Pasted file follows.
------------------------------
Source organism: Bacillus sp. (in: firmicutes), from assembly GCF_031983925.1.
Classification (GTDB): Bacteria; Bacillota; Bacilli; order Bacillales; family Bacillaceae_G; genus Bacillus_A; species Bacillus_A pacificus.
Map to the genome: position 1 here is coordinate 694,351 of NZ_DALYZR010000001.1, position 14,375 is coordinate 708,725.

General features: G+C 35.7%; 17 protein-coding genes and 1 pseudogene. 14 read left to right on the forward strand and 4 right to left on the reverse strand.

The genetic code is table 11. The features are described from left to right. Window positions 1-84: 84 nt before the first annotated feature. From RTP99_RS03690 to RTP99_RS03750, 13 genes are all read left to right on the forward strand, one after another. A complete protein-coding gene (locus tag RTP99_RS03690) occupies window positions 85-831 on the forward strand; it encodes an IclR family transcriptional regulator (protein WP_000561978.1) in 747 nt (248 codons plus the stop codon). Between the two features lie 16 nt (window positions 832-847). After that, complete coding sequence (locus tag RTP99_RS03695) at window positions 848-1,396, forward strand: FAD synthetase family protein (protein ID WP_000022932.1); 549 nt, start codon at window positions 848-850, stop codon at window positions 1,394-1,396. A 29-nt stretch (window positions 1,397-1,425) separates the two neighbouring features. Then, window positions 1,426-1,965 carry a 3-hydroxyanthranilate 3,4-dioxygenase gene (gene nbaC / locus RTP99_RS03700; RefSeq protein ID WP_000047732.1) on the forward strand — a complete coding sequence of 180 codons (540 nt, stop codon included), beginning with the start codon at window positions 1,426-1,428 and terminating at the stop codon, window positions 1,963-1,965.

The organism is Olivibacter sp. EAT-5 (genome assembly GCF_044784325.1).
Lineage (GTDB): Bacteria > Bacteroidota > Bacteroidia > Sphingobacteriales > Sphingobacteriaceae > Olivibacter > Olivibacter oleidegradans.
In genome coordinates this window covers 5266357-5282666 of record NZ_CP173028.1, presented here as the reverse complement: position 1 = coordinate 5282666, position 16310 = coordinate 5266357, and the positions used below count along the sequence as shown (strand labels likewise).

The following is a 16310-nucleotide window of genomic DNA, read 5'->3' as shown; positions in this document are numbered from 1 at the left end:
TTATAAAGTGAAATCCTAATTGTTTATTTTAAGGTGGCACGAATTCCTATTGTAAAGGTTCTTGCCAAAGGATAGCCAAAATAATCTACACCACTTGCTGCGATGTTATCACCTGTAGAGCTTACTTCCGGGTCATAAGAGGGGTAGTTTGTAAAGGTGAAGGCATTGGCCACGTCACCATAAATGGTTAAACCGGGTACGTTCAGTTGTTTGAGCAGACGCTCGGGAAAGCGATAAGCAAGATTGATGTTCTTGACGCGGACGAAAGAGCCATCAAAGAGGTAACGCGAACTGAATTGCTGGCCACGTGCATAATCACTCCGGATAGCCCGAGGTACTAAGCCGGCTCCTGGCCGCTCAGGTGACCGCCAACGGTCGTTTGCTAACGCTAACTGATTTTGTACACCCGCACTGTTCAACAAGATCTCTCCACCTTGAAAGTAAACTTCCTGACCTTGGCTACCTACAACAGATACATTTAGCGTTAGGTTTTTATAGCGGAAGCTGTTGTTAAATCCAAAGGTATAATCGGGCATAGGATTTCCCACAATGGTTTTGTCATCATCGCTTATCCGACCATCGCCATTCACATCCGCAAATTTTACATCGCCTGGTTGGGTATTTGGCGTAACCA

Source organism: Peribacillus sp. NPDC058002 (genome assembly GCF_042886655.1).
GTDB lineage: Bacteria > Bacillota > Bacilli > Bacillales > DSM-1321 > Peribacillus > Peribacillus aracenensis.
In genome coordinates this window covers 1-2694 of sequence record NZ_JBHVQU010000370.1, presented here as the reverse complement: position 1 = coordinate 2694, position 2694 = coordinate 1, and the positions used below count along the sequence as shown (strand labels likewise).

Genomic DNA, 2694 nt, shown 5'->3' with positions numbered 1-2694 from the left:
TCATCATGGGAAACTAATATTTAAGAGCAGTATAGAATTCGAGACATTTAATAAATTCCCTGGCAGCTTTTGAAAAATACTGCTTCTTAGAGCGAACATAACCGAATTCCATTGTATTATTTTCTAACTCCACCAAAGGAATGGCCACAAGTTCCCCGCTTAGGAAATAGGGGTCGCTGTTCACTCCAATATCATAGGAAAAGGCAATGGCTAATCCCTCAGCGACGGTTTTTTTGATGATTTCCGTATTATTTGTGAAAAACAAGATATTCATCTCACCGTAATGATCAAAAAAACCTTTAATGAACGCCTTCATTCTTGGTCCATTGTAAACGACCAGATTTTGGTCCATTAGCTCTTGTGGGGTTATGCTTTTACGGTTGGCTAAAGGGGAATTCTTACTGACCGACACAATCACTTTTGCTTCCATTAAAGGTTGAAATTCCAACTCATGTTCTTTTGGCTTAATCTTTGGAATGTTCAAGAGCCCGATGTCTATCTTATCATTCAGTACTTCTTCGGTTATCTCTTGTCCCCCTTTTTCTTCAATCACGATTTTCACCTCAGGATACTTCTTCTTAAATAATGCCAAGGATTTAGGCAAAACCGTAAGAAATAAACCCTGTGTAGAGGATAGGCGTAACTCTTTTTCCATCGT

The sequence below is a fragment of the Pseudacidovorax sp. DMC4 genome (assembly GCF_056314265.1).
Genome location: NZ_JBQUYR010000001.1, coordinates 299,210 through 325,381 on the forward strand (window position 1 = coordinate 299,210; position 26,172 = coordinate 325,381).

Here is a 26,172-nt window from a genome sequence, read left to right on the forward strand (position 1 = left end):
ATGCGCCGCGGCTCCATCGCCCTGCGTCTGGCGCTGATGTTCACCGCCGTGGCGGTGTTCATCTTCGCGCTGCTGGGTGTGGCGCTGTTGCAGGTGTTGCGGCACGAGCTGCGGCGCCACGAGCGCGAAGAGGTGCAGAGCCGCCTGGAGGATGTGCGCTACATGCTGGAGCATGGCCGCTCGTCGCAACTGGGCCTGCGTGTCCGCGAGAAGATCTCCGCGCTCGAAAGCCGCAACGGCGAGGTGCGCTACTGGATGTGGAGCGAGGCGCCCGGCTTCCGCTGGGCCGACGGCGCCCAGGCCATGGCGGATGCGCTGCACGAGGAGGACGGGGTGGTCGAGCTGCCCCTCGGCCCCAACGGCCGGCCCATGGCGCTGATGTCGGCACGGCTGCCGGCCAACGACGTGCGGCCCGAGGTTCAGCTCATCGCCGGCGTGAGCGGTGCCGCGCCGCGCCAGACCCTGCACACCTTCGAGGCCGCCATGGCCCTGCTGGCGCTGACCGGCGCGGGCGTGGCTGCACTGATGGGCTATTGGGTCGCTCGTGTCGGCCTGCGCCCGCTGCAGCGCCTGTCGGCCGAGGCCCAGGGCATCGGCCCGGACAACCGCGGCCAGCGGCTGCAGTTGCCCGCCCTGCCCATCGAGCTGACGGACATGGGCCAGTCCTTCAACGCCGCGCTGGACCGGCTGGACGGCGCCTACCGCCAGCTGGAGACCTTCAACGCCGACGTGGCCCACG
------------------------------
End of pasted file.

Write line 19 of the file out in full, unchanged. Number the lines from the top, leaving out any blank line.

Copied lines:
ATGCGCCGCGGCTCCATCGCCCTGCGTCTGGCGCTGATGTTCACCGCCGTGGCGGTGTTCATCTTCGCGCTGCTGGGTGTGGCGCTGTTGCAGGTGTTGCGGCACGAGCTGCGGCGCCACGAGCGCGAAGAGGTGCAGAGCCGCCTGGAGGATGTGCGCTACATGCTGGAGCATGGCCGCTCGTCGCAACTGGGCCTGCGTGTCCGCGAGAAGATCTCCGCGCTCGAAAGCCGCAACGGCGAGGTGCGCTACTGGATGTGGAGCGAGGCGCCCGGCTTCCGCTGGGCCGACGGCGCCCAGGCCATGGCGGATGCGCTGCACGAGGAGGACGGGGTGGTCGAGCTGCCCCTCGGCCCCAACGGCCGGCCCATGGCGCTGATGTCGGCACGGCTGCCGGCCAACGACGTGCGGCCCGAGGTTCAGCTCATCGCCGGCGTGAGCGGTGCCGCGCCGCGCCAGACCCTGCACACCTTCGAGGCCGCCATGGCCCTGCTGGCGCTGACCGGCGCGGGCGTGGCTGCACTGATGGGCTATTGGGTCGCTCGTGTCGGCCTGCGCCCGCTGCAGCGCCTGTCGGCCGAGGCCCAGGGCATCGGCCCGGACAACCGCGGCCAGCGGCTGCAGTTGCCCGCCCTGCCCATCGAGCTGACGGACATGGGCCAGTCCTTCAACGCCGCGCTGGACCGGCTGGACGGCGCCTACCGCCAGCTGGAGACCTTCAACGCCGACGTGGCCCACG